depends on p(n 1) and D depends on p(n) is due to the fact that producers need

some time to react to changing prices whereas consumers react almost

immediately. Thus, following the equilibrium hypothesis,

f (p(n)) = g(p(n 1))

Which is highly nonlinear first order equation. If f is strictly decreasing and the

ranges of f and g are the same, this equation can be solved for p (n) giving,

p(n) = f

(g(p(n 1)))

Still, to proceed we have to make some further assumptions on the functions f and

g. The simplest functions satisfying the assumptions are,

f (p(n)) = mdp(n) + bd

g(p(n 1)) = msp(n 1) + bs

Where md, ms, bd > 0, bs 0 are constants. Coecients md and ms are called,

respectively, consumers and suppliers sensitivity to price. For these assumptions

we obtain the following linear first order equation for price,

P (n) = -(ms/md) (p(n-1)) + (bd - bs)/md

The general form of a second order linear recursive equation is,

Xn = AXn-1 + BXn-2 + C

Where A, B, C are constants.

Example#1

Fibonacci sequence is defined by the following second order linear recursive

equation,

Fn = Fn-1 + Fn-2

Where F0 = 0 and F1 = 1.

Fibonacci sequence is used in many fields. It is found almost everywhere in nature,

from the leaf arrangement in the plants, to the pattern of florets of a flower, the

bracts of pinecone or the scales of pineapple.

Example#2

A gambler plays a sequence of games against an adversary. The probability that the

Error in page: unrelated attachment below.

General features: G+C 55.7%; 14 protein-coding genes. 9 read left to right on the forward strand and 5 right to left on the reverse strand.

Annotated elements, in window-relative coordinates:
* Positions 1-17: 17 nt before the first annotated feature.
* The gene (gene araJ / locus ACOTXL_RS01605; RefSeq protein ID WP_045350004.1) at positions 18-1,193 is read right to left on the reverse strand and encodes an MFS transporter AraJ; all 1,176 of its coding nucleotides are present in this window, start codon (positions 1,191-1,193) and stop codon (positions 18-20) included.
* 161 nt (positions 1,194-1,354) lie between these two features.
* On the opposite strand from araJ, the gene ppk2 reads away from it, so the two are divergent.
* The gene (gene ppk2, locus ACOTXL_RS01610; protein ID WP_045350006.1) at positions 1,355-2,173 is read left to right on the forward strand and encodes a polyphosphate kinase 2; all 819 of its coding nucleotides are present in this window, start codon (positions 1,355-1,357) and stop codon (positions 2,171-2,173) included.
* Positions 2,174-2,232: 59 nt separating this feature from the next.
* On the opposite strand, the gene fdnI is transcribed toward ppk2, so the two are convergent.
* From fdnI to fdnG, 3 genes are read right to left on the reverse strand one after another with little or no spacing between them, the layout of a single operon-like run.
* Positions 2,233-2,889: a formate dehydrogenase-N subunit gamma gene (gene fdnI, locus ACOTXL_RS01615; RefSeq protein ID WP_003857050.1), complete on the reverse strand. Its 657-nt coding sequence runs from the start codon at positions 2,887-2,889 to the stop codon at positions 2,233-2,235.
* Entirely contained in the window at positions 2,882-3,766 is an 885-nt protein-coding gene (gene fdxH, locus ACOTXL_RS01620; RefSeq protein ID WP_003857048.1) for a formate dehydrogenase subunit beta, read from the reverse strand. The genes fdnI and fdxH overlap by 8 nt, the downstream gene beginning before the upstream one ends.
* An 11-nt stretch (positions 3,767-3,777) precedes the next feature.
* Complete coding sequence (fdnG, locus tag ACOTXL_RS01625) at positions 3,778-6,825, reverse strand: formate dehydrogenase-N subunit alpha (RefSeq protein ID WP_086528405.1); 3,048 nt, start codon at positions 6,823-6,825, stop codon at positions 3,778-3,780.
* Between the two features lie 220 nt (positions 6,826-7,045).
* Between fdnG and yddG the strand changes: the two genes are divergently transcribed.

gambler wins in any given game is q and the probability of him losing is 1-q. He

quits the game if he either wins a prescribed amount of N rands, or loses all his

money; in the latter case we say that he has been ruined. Let p (n) denotes the

probability that the gambler will be ruined if he starts gambling with n rands. We

build the difference equation satisfied by p (n) using the following argument. Firstly,

note that we can start observation at any moment, that is, the probability of him

being ruined with n rands at the start is the same as the probability of him being

ruined if he acquires n rands at any moment during the game. If at some moment

during the game he has n rands, he can be ruined in two ways: by winning the next

game and ruined with n + 1 rand, or by losing and then being ruined with n

1rands. Thus,

p(n) = (q)(p(n+1)) + (1-q)p(n-1)

Replacing n by n+1, we obtain and dividing by q,

p(n+2) = (1/q)[P(n+1) -(1-q)p(n)]

This is a second order linear difference equation.

Example#3

In digital signal processing filter are used to remove the unwanted noise from a

digital signal. This is done by means of designing a digital FIR or IIR filter. Various